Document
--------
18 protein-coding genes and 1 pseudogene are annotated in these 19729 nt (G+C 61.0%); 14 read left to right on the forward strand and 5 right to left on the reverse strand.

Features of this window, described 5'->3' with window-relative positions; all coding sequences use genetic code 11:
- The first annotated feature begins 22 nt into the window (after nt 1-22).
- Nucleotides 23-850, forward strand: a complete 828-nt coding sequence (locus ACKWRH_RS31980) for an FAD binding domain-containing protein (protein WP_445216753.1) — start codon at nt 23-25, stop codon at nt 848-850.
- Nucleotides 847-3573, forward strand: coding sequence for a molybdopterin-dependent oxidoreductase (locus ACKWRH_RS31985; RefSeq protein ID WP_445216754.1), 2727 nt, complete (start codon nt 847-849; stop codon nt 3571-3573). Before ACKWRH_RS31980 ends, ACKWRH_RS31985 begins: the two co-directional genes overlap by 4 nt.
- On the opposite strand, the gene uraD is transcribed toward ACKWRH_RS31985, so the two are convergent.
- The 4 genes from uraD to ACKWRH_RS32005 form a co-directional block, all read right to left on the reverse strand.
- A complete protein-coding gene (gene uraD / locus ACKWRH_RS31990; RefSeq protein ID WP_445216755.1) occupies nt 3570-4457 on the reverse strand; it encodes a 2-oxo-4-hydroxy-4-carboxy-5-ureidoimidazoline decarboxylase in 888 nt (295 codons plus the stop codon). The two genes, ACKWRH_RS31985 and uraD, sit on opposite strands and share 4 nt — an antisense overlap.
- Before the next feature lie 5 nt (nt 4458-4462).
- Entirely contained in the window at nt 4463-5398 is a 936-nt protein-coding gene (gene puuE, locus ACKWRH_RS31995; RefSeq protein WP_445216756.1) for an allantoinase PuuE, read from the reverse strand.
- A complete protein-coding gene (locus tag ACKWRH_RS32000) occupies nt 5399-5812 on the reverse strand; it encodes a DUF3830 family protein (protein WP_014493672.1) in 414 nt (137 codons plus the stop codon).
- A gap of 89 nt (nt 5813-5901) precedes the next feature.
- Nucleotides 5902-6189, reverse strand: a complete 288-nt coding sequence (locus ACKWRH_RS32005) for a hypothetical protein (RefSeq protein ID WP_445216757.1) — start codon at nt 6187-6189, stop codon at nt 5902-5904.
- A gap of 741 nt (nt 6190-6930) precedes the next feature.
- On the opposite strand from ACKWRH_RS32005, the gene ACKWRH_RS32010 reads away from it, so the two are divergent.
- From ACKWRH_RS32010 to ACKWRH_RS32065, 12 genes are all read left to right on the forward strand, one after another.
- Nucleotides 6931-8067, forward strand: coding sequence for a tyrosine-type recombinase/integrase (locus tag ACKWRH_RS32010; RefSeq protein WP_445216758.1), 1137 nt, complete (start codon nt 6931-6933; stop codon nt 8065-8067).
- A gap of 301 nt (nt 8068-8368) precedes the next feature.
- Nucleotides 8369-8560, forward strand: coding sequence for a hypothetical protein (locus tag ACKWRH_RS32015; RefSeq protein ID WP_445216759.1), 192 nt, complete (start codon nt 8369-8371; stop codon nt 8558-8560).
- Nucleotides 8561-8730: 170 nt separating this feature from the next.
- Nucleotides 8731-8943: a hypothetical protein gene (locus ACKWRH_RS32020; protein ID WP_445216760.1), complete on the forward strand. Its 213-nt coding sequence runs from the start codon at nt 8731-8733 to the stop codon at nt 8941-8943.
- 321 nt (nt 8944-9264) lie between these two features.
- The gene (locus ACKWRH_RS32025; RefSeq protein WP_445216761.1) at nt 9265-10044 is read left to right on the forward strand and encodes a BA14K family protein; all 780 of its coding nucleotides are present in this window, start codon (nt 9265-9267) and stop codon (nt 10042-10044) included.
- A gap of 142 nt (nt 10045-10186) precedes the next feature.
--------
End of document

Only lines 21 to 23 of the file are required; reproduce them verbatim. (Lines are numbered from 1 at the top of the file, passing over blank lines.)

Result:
- Nucleotides 8731-8943: a hypothetical protein gene (locus ACKWRH_RS32020; protein ID WP_445216760.1), complete on the forward strand. Its 213-nt coding sequence runs from the start codon at nt 8731-8733 to the stop codon at nt 8941-8943.
- 321 nt (nt 8944-9264) lie between these two features.
- The gene (locus ACKWRH_RS32025; RefSeq protein WP_445216761.1) at nt 9265-10044 is read left to right on the forward strand and encodes a BA14K family protein; all 780 of its coding nucleotides are present in this window, start codon (nt 9265-9267) and stop codon (nt 10042-10044) included.